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‘There Are Millions of People Who Believe in This’: Former QAnon Supporter Stresses Group’s Capacity for Violence

‘There Are Millions of People Who Believe in This’: Former QAnon Supporter Stresses Group’s Capacity for Violence

A former QAnon supporter appeared on CNN’s New Day on Tuesday to discuss a recent Federal Bureau of Investigation warning that the conspiracy theorists within the cult could be plotting to commit violent acts in the wake of the January 6th insurrection at the United States Capitol.

Screenshot/Crooks and Liars

Speaking to host John Berman from Sydney Australia, Jitarth Jadeja reminded Berman’s viewers that QAnon is already guilty of violence and that its most extreme believers should not be underestimated.

A transcript of the conversation is below.

Berman:

Joining us is a former Qanon follower who has since rejected the movement and its beliefs. This report from the FBI which says it could move from digital to factual, real-world violent stuff, even more violent after January 6th. Your reaction?

Jadeja:

Well, I wasn’t surprised. I don’t know anyone who studies or follows the QAnon movement who was surprised. And just a little correction, John. They didn’t say they could. They said they are. That there is an increased propensity for the use of real-world violence following the lack of action they believe by Donald Trump in order to take over America in a military coup. So, yeah, and they even listed a few terrorist attempts that happened apart from the Capitol, including the derailing of a train. So this is happening right now.

Berman:

How far are you worried that they could take it?

Jadeja:

Well, if you think about it, their battle in their mind, the nature of this crisis is existential for them. It’s not a battle between authoritarian and libertarian, between left and right, between nation-states. It’s a battle between God and the devil. Literally, it’s a battle for their souls. For their children’s souls. I mean, if you believe that, if you really believe that, what would you do? What wouldn’t you do?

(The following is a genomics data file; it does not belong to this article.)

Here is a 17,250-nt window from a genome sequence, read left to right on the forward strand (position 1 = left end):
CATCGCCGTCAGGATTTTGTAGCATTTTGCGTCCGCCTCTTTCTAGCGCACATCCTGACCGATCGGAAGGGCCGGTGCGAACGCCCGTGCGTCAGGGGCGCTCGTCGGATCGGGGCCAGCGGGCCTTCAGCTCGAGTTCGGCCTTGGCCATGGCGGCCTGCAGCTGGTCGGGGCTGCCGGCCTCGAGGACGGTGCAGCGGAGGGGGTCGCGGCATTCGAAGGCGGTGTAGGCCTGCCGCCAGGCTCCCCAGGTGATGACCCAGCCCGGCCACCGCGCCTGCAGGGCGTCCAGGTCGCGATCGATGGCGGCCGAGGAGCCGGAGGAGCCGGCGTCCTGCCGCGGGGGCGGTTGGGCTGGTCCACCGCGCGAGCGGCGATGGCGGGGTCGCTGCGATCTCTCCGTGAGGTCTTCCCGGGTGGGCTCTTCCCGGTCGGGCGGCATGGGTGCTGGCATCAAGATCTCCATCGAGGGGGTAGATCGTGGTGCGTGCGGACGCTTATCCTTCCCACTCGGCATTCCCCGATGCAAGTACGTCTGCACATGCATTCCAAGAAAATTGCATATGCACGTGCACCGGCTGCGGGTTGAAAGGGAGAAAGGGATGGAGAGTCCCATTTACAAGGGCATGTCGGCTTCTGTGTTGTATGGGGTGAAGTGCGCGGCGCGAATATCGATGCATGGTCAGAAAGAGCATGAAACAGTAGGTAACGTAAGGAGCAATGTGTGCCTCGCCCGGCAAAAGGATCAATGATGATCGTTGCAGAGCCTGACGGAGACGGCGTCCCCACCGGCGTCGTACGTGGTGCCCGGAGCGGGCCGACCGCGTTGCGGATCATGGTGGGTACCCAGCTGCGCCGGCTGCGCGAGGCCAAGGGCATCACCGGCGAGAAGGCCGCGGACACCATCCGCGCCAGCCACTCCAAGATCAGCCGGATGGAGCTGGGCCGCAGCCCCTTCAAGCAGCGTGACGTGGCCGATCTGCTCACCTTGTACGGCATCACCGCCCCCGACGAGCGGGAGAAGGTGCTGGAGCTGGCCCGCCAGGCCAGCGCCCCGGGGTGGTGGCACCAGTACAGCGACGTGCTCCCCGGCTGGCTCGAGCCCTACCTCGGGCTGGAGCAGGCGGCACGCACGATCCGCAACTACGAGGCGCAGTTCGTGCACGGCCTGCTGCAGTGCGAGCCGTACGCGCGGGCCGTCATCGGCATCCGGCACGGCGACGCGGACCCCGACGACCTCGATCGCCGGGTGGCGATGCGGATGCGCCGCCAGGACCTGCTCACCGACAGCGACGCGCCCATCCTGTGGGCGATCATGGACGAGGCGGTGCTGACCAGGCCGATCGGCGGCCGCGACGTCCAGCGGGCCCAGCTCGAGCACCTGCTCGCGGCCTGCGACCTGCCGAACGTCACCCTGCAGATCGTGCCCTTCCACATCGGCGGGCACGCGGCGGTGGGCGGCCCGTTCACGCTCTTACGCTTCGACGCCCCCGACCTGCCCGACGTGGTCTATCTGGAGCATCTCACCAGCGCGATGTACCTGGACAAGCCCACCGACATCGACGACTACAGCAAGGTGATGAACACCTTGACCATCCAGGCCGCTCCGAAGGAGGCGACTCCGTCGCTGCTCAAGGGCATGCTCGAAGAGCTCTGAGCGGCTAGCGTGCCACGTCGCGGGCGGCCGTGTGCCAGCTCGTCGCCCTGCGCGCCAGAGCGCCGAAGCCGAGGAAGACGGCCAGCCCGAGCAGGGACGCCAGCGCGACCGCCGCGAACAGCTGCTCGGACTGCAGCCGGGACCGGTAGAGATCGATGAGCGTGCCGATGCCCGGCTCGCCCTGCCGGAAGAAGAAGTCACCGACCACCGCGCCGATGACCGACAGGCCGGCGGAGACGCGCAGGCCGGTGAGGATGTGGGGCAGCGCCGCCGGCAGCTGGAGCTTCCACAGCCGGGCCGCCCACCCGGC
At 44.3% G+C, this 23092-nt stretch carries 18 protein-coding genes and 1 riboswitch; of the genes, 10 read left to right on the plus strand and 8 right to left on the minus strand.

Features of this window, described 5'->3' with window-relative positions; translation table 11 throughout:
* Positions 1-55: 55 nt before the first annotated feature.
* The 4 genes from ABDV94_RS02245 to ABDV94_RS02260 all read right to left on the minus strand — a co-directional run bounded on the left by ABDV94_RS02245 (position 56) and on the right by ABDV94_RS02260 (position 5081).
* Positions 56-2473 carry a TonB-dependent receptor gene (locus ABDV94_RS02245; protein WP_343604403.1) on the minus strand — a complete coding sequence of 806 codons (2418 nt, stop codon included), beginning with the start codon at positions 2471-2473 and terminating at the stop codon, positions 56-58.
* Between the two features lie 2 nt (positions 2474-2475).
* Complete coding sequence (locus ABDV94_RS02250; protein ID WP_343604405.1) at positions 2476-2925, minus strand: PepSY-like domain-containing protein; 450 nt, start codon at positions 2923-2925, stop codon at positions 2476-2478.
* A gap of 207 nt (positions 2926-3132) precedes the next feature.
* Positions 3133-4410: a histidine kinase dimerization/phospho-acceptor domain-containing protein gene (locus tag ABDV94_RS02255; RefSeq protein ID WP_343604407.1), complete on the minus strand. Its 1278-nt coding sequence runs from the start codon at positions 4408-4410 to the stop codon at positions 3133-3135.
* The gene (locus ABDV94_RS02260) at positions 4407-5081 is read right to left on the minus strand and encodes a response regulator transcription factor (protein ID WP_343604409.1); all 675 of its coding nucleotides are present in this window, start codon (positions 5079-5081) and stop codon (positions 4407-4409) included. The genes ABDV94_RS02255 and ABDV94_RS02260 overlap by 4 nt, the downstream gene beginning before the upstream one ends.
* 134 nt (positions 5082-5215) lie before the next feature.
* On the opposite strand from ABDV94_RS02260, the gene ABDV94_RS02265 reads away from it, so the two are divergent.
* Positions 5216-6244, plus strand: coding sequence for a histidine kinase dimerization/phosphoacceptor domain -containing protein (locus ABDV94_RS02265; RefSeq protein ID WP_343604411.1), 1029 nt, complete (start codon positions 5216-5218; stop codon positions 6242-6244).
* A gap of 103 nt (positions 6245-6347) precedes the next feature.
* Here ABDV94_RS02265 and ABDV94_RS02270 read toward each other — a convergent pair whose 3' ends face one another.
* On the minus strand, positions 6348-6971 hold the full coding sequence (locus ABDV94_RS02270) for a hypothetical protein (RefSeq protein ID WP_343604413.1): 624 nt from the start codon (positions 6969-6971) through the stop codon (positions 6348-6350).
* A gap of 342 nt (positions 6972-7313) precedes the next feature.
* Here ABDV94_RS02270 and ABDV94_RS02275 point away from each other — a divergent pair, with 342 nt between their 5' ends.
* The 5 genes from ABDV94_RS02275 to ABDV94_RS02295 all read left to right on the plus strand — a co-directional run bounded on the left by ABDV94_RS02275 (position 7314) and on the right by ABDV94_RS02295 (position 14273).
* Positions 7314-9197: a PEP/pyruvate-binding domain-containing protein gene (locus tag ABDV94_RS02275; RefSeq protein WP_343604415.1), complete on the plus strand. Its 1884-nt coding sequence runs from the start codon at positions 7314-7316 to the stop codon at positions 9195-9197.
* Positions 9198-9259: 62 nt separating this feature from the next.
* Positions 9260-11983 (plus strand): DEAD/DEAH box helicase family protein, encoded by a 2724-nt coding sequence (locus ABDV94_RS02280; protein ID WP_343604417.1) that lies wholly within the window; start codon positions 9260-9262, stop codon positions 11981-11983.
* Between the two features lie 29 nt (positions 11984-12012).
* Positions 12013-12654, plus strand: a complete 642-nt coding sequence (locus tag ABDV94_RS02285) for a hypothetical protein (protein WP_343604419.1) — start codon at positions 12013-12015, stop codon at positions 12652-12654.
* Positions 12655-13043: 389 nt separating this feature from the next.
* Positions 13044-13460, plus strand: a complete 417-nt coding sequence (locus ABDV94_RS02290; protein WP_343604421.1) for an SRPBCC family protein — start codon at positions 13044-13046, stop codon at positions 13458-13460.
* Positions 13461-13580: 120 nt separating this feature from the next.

Berman:

It’s terrifying. And I’m always faced with a question: how could you believe it, though? How? How could you believe that?

Jadeja:

Well, it’s a strange thing because sometimes I ask myself the same thing. But as with any kind of full doubt, any kind of you’ll start with some small thing and ended with another, then ends with another and then you’re all the way down the rabbit hole and you have no idea what to believe and what not to believe. So you want to believe that you’re on the right side. That you’re fighting for good against injustice. And it’s almost like the more disenfranchised you are, the stronger that belief is because of the lack of meaning and purpose in your own life.

Berman:

I get it. It’s still nuts, and I can’t think of a better word. I wish I could think of a better word than just nuts but that’s what it is. Part of the issue here appears to be a belief, the FBI says, that some QAnon followers can no longer trust the plans set forth by Q. That’s why they may turn to physical violence. What do you make of that?

Jadeja:

Well, I mean, I think that’s very – that’s very obvious. The notion of some kind of doomsday or apocalyptic cult sort of slowly spiraling into violence is very well studied within the academic literature. It’s been like that for 50 years. Essentially what you get is you get sanctions implied by authorities, imposed by authorities that go ahead and increase the disenfranchisement and deviancy and withdrawal of a group which further elicits more sanctions and it spirals into an amplification scenario where eventually it ends in the use of real-world violence.

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And it wouldn’t take a lot, John. There are millions of people who believe in this. The QAnon conference had a million people live streaming a couple of weeks ago. I was watching. And it would only take a hundred people in ten groups of ten around the country to have some sort of Northern Ireland-like tribal situation and then what happens if we did get martial law. Can you imagine that?

Berman:

Well, look. Well, yeah, I don’t think we’re anywhere near martial law.

Jadeja:

No we’re not.

Berman:

No I don’t think that’s an issue here. But, but if you start to see them enacting more examples of violence, if you do start to see pockets of them rising up, an area of enormous concern, we’re going to have to continue this conversation because I have a lot more questions. and I think you need to walk me through a lot more of how to look at this.

Watch below via Crooks and Liars:

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